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Recommendations Summary

SCI: Nutrition Assessment in Acute Care, Rehabilitation, and Community Setting 2009

Click here to see the explanation of recommendation ratings (Strong, Fair, Weak, Consensus, Insufficient Evidence) and labels (Imperative or Conditional). To see more detail on the evidence from which the following recommendations were drawn, use the hyperlinks in the Supporting Evidence Section below.


  • Recommendation(s)

    SCI: Nutrition Assessment in the Acute Care Setting

    If a patient is in the acute phase of spinal cord injury,  the registered dietitian should conduct a nutrition assessment within the first 48 hours post-injury, in order to determine nutrient needs, provide nutrition support recommendations and identify conditions that may predispose the patient to nutrition-related complications. Evidence suggests that early nutrition support is associated with improved patient outcomes.

    The nutrition assessment should include but is not limited to: 

    • Food- and nutrition-related history: Energy intake, diet order, food or beverage intake
    • Anthropometrics: Weight change 
    • Biochemical and medical tests and procedures: Swallow study, inflammatory profile, metabolic profile, albumin, prealbumin 
    • Nutrition-focused physical findings: Digestive system, cardiovascular and pulmonary systems
    • Client history: Treatment and therapy
    • Comparative standards: Energy needs, protein needs, ideal and reference body weight, fluid needs.

    Rating: Strong
    Conditional

    SCI: Nutrition Assessment in the Rehabilitation Setting

    If a patient is in the rehabilitation phase of spinal cord injury, the registered dietitian should conduct a nutrition assessment to develop and implement an individualized therapeutic nutrition plan for the patient. Evidence suggests that medical nutrition therapy by a registered dietitian may result in improved ability to participate in therapies and in an improved transition into the community setting.

    The nutrition assessment should include but is not limited to:

    • Food- and nutrition-related history: Energy intake, diet order, food beverage intake, fiber intake, medication and herbal supplement use, mealtime behavior, nutrition-related ADLs and IADLs, physical activity, weight change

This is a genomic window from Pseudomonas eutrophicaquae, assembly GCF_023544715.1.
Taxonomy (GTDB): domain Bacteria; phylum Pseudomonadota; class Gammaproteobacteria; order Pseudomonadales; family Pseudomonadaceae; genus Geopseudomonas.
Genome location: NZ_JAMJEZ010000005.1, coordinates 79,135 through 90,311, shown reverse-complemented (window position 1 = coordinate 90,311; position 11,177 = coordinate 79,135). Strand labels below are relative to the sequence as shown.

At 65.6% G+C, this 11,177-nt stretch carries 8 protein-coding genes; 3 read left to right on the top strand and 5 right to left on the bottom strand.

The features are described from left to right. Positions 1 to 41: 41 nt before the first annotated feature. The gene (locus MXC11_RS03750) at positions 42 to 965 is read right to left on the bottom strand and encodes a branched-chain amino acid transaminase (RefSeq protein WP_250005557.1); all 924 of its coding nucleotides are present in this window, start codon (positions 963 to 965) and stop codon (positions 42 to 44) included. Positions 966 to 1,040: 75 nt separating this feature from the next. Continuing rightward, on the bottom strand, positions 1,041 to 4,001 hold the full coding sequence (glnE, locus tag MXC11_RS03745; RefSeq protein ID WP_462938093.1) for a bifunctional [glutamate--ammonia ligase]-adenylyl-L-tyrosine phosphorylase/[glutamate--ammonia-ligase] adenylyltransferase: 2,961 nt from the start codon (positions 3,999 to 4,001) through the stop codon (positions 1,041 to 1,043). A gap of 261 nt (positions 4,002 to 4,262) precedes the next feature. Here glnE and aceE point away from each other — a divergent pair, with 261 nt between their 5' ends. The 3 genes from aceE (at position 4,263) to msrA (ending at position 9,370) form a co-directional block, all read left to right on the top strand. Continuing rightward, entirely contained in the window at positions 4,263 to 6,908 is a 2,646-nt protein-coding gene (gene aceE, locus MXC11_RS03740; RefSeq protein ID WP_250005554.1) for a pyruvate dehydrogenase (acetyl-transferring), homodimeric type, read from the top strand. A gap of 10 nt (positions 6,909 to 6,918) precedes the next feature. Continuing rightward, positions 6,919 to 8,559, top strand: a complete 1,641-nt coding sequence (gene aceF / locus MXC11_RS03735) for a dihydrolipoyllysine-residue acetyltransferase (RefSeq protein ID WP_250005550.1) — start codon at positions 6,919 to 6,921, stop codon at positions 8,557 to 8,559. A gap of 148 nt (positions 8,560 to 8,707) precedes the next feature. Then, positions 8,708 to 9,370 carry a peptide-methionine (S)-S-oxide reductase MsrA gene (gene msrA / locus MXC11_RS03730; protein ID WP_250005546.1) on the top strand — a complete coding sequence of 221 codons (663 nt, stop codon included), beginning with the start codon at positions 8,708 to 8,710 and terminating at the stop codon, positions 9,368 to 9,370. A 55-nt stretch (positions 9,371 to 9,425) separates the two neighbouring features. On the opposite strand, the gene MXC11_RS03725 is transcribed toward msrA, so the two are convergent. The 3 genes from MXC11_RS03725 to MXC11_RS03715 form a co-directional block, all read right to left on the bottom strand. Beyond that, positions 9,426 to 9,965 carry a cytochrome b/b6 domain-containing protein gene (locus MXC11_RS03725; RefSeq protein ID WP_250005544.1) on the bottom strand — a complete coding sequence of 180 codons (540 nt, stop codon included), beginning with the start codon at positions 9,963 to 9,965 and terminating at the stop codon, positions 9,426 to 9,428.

• Anthropometrics: Weight change
    • Biochemical and medical tests and procedures: Swallow study, inflammatory profile, metabolic profile, albumin
    • Nutrition-focused physical findings: Digestive system; cardiovascular-pulmonary system, skin
    • Client history: Social history
    • Comparative standards: Energy needs, protein needs, ideal or reference body weight, fluid needs, fiber needs.

    Rating: Fair
    Conditional

    SCI: Nutrition Assessment in the Community Setting

    If a person with spinal cord injury is living in the community setting,  the registered dietitian should conduct a nutrition assessment as part of the annual medical exam to develop and implement an individualized therapeutic nutrition plan.  

    The nutrition assessment should include but is not limited to: 

    • Food- and nutrition-related history (specifically knowledge deficits, beliefs and attitudes, body image,  mealtime behaviors, physical ability to self-feed, access to food- and nutrition-related supplies, meal preparation and food avoidances)
    • Anthropometric measurements (specifically body composition, weight)
    • Biochemical data, medical tests and procedures (specifically serum lipid and glucose levels)
    • Social history (specifically isolation)
    • Nutrition-focused physical findings (specifically bowel and bladder function). Evidence suggests that annual nutrition assessment by a registered dietitian is necessary to identify nutrition-related concerns that may affect the health and quality of life of persons with spinal cord injury. 

    Rating: Fair
    Conditional

    • Risks/Harms of Implementing This Recommendation

      No potential harm or risks are associated with the implementation of this recommendation.

    • Conditions of Application

      Nutrition care provided to spinal cord injured patients by a registered dietitian in the acute, rehabilitation and community settings should occur within the context of an interdisciplinary care team in order to ensure a comprehensive approach to care.

    • Potential Costs Associated with Application

      • There are staffing and organizational costs associated with providing individualized nutrition care by a registered dietitian to spinal cord-injured patients in the acute care, rehabilitation and community settings
      • Individualized nutrition care provided by a registered dietitian to spinal cord-injured patients may result in significant cost savings to organizations by reducing length of stay in acute care and rehabilitation settings, occurrence of pressure ulcers and other nutrition-related complications.